Ever since the government passed the $700 billion bailout, everyone wants their share of the money.
The auto industry approached the government last week to see if it could get in on the aid that many banks have been receiving but instead got rejected by Congress and told try again.
The big three auto makers – Ford, General Motors and Chrysler – came to Congress asking for assistance without a plan of what they were going to do with the money. Congress gave auto makers until yesterday to come up with a clear plan. “We want them to get their act together. We want them to come up with something. We’re here to help. We’re not against the auto industry. We want to help those people keep those jobs,” Senate Majority Leader Harry Reid told the New York Times on Nov. 20.
The government is considering giving the auto industry a $25 billion loan, whereas financial groups are not going to have to pay back the government. The government is being harsher on the auto industry, possibly because the request is coming at a bad time.
Asking for government aid right after Congress passed a $700 billion bailout plan adds too much stress to the government’s effort to get the U.S. economy back on track. Yes, the auto industry deserves help just as much as the financial industry, but the government can only hand out so much money at one time. At some point it has to draw the line. The auto industry is important to the U.S. economy, and it is scary to think of all the jobs that will be lost if the industry goes under.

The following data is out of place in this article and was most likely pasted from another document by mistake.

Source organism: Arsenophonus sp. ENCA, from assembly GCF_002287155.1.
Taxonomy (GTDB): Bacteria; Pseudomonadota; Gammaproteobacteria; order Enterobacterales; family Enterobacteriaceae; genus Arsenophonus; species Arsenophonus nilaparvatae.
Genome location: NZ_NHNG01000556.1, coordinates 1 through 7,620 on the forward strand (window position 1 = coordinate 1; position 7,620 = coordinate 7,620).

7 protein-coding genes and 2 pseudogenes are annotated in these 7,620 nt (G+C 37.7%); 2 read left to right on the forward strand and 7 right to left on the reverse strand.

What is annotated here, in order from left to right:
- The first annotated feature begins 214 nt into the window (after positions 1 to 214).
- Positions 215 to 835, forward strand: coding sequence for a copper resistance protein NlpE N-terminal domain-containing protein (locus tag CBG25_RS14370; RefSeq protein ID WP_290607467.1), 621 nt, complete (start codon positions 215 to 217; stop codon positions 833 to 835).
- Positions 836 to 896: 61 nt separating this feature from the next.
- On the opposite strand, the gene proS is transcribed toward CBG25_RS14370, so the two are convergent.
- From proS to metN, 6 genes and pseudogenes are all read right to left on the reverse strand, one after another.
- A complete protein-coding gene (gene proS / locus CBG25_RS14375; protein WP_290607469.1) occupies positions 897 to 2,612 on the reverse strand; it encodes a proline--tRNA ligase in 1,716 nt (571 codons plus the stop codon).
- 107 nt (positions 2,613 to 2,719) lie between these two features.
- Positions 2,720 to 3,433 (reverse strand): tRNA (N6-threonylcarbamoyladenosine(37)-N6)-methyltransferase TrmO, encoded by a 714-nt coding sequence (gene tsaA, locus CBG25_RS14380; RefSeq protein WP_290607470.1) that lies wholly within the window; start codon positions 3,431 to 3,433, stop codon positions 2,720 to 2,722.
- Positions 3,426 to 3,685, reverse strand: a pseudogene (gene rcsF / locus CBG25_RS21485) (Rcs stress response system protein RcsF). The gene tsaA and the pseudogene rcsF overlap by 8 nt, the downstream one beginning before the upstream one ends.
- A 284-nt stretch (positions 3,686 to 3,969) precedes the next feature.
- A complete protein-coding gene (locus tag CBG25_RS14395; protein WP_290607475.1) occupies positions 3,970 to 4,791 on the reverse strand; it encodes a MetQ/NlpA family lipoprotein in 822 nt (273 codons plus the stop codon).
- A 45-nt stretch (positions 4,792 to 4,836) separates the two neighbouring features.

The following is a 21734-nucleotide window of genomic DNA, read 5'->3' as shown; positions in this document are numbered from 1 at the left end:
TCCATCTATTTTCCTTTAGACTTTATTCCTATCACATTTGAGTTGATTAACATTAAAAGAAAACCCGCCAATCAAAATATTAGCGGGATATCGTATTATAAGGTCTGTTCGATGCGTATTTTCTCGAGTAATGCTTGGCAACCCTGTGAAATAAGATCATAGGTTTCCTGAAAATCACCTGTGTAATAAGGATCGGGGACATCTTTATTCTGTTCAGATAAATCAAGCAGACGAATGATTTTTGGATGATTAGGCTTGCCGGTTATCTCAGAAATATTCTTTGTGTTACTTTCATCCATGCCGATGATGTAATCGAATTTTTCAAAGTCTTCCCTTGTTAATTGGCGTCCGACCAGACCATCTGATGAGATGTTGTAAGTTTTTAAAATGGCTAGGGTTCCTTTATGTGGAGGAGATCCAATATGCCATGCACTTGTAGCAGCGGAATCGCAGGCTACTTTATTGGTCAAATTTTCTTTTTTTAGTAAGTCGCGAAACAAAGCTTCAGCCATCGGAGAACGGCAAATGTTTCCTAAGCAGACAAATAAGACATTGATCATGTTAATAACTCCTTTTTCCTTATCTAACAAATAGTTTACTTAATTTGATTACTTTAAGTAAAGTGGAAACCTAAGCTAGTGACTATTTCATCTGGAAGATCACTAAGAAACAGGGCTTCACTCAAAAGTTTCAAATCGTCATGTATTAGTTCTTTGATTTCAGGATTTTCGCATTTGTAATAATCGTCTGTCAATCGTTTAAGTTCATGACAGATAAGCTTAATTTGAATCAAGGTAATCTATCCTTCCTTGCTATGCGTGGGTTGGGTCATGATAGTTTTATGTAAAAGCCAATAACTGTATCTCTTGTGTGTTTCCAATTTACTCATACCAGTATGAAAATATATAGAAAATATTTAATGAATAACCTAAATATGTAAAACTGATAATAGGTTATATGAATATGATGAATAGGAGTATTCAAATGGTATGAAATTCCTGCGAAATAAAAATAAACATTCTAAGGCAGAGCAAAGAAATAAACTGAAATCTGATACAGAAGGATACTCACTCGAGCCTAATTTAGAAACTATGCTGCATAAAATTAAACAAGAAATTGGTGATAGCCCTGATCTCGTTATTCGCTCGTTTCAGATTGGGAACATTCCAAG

Mitch Albom, wrote in a Detroit Free Press column on Nov. 23 that “America can’t be a country of lawyers and financial analysts. We have to manufacture. We need that infrastructure.”
Albom has a good point.
If the government is going to bail out only banks and companies in the financial industry, then a major part of American history and business will go under. A century-old auto industry needs help and cannot be ignored. It is just unfortunate that so many businesses in America all need help at once.
The best thing for the auto industry to do right now is come up with an outstanding plan to persuade the government to loan it the money it needs to restructure its business.
Even though auto-makers will most likely have to pay back whatever money the government gives them, it is better than letting the industry go under. The auto industry has to play the government’s game for now and keep infrastructure and manufacturing in the U.S.
Michelle Anderson is a senior broadcast journalism major from Tyler.